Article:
Authenticity & Finding Myself Again

Authenticity was my word of 2021 and wow did I live up to it! I am still healing after my own explant in March, and #thehealisreal! After five years of implants, I am finally me again. I have never felt more real, authentic and alive. This unexpected journey has forced me to look deep inside myself, address issues I had been ignoring for too long and take charge of my life. It was my rebirth. And whilst it has not always been easy, I do not for a second regret my decision. If anything, I wish I had done it sooner. It is truly remarkable how my body has quite literally been reborn now that it is implant free. The inflammation that was plaguing and ruining my mind and body has melted away. I am sleeping again. I have energy and a lust for life. I have slimmed down and toned up, my hair, skin and eyes are radiant again. I have become lighter in every sense of the word. I will be healing over the next two years as breast implants throw your body so off balance that it takes months and great efforts to find homeostasis again, but I already notice great improvements every single day that I celebrate happily. I am falling in love with myself and my own body again, appreciative of my small and beautiful breasts that I have so missed.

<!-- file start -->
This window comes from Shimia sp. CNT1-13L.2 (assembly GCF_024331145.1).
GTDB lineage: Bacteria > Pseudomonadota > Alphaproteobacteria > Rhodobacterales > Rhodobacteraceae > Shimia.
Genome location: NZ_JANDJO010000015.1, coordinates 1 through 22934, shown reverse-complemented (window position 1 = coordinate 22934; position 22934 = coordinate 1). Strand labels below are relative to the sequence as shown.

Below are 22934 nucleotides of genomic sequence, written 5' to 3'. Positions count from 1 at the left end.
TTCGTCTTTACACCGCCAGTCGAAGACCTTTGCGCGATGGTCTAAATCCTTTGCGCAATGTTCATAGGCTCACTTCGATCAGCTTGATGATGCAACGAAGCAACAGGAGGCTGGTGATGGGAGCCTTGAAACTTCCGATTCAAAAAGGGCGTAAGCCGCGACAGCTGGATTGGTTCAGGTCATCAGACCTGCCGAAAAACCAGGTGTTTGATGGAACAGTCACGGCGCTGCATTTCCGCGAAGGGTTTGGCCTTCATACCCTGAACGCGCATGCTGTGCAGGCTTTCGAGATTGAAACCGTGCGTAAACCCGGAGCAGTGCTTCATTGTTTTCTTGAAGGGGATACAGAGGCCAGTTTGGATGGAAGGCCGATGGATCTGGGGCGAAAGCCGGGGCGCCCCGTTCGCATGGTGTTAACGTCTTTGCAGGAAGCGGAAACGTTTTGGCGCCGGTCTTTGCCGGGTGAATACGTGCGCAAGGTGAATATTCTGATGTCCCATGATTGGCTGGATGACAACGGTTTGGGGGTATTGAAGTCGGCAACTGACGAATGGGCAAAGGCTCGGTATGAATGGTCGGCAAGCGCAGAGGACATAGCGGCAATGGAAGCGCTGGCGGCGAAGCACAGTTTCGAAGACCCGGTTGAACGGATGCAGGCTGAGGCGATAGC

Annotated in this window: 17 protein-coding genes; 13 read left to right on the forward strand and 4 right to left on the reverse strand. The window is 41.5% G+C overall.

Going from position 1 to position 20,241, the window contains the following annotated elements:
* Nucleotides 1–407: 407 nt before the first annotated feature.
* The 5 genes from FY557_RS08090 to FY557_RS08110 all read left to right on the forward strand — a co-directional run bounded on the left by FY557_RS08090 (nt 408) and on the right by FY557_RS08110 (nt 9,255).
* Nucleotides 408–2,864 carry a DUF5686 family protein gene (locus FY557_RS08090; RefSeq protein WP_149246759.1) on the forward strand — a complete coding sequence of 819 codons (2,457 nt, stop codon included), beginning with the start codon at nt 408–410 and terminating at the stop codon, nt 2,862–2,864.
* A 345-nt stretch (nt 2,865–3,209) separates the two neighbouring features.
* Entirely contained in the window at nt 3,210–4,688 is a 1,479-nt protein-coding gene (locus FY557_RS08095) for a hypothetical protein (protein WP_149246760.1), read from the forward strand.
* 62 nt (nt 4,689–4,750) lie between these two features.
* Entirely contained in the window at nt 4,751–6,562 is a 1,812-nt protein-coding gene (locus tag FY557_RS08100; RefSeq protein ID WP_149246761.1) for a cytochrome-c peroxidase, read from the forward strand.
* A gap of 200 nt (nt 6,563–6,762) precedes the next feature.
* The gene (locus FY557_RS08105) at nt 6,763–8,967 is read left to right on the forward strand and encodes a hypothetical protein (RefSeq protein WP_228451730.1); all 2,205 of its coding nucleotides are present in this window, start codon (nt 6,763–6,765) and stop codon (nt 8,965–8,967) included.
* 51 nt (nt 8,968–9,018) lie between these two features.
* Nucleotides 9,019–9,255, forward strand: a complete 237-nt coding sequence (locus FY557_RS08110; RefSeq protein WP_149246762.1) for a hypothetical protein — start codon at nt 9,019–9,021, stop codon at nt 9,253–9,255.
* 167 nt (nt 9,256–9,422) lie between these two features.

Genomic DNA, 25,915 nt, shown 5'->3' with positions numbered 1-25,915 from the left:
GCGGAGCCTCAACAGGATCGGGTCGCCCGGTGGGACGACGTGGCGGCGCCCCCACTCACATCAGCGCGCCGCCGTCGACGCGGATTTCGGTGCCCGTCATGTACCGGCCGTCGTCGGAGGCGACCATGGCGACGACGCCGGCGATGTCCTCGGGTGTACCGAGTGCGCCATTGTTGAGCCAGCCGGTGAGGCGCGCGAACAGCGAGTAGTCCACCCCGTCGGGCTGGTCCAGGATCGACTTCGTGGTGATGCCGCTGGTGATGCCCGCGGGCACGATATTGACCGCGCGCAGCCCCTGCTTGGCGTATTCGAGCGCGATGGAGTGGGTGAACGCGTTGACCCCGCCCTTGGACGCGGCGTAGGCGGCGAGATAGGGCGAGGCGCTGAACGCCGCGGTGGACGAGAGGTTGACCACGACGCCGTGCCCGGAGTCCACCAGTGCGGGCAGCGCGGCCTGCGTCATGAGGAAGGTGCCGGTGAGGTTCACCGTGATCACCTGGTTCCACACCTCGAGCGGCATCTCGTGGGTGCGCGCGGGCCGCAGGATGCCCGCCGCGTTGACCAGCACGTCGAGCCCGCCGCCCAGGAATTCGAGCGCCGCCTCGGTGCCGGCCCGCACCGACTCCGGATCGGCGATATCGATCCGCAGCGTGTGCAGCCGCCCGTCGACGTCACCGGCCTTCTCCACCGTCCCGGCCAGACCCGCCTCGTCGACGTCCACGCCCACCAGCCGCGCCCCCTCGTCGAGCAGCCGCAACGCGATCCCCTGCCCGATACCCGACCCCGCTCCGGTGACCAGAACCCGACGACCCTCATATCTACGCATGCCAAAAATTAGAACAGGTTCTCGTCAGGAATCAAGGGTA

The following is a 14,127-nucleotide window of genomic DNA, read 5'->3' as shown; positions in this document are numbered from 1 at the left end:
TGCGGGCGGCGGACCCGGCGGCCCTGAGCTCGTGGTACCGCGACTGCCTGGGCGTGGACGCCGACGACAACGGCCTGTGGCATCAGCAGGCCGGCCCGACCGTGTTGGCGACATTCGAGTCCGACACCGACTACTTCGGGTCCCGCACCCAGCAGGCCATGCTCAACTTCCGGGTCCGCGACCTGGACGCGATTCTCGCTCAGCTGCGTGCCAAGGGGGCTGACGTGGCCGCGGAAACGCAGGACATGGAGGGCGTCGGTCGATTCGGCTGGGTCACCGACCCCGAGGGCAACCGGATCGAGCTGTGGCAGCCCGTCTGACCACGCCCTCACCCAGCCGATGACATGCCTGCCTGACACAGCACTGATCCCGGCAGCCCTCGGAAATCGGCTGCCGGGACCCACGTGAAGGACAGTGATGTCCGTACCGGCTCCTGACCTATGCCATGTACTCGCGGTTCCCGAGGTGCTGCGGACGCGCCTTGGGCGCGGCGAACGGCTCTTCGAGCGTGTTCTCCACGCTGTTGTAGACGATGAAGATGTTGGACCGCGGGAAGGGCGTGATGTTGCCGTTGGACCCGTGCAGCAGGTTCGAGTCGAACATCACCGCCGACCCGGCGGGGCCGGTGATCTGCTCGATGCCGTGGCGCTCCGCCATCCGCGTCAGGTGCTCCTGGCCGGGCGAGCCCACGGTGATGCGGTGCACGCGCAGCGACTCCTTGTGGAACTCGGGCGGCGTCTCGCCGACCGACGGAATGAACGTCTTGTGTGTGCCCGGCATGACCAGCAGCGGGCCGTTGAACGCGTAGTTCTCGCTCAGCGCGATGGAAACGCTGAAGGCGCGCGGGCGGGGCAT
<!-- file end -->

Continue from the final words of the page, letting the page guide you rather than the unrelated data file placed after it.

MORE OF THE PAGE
And that is femininity at its best – authentic, natural and strong!

"There is such beauty in the power of women coming together and sharing their stories, reclaiming their health & bodies and believing in the natural, best versions of themselves."

* Onnekink, C., Kappel, R.M., Boelens, W.C. et al. Low molecular weight silicones induce cell death in cultured cells. Sci Rep 10, 9558 (2020).